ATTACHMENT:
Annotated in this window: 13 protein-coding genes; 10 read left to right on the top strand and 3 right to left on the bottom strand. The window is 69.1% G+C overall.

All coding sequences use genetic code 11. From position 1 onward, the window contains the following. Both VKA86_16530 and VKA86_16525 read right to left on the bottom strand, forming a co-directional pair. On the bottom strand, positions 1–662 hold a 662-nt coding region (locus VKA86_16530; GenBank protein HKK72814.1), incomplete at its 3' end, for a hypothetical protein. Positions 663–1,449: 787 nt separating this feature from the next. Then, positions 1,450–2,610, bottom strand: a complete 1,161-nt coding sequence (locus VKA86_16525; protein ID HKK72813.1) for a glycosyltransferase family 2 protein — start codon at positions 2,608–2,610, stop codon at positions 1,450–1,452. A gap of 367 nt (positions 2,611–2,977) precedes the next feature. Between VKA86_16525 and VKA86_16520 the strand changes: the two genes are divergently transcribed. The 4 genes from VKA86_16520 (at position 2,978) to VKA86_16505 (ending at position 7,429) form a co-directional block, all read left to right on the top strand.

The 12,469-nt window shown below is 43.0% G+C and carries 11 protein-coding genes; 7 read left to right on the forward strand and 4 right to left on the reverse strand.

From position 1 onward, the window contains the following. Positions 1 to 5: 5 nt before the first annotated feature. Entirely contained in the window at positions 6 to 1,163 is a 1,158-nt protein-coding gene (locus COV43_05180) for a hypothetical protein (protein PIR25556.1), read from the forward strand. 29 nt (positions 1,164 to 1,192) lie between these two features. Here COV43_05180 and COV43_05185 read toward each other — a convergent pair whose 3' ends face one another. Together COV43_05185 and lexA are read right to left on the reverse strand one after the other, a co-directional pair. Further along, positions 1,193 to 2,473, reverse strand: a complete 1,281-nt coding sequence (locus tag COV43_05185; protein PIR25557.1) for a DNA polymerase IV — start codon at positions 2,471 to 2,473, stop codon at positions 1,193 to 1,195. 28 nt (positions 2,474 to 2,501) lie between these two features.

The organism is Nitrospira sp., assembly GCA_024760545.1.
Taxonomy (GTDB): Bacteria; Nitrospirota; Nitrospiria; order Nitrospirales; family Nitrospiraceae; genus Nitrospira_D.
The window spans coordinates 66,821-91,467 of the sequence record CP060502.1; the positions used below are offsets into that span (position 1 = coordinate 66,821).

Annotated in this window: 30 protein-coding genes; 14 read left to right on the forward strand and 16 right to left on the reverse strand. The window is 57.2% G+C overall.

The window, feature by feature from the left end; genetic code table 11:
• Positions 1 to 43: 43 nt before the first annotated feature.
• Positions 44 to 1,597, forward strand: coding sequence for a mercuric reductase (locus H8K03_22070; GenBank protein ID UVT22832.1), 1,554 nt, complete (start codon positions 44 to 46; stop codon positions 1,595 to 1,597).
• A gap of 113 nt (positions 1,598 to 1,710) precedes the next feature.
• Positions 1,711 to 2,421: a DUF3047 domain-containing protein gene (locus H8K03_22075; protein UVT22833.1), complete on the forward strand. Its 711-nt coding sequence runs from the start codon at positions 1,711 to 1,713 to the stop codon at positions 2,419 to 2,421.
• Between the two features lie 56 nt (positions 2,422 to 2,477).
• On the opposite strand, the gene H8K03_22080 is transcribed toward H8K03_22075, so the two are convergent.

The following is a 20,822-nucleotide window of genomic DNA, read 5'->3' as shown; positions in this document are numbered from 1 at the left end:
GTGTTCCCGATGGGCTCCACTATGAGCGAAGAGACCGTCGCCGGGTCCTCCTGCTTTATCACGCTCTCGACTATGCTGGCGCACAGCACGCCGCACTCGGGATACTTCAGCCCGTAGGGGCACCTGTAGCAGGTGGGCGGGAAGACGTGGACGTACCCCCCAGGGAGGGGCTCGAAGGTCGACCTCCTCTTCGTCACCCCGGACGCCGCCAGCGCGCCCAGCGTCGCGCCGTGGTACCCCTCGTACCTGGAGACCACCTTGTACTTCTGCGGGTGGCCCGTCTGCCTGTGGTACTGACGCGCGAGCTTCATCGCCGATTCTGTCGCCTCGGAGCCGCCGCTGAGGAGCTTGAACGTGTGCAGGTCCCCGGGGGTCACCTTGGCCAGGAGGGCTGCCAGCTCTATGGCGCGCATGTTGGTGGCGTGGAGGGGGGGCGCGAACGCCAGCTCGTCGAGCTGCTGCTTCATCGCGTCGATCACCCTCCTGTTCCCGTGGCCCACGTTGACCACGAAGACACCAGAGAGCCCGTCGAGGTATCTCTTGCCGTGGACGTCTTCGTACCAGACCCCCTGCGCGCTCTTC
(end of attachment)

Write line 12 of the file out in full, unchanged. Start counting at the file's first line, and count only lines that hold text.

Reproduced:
• A gap of 113 nt (positions 1,598 to 1,710) precedes the next feature.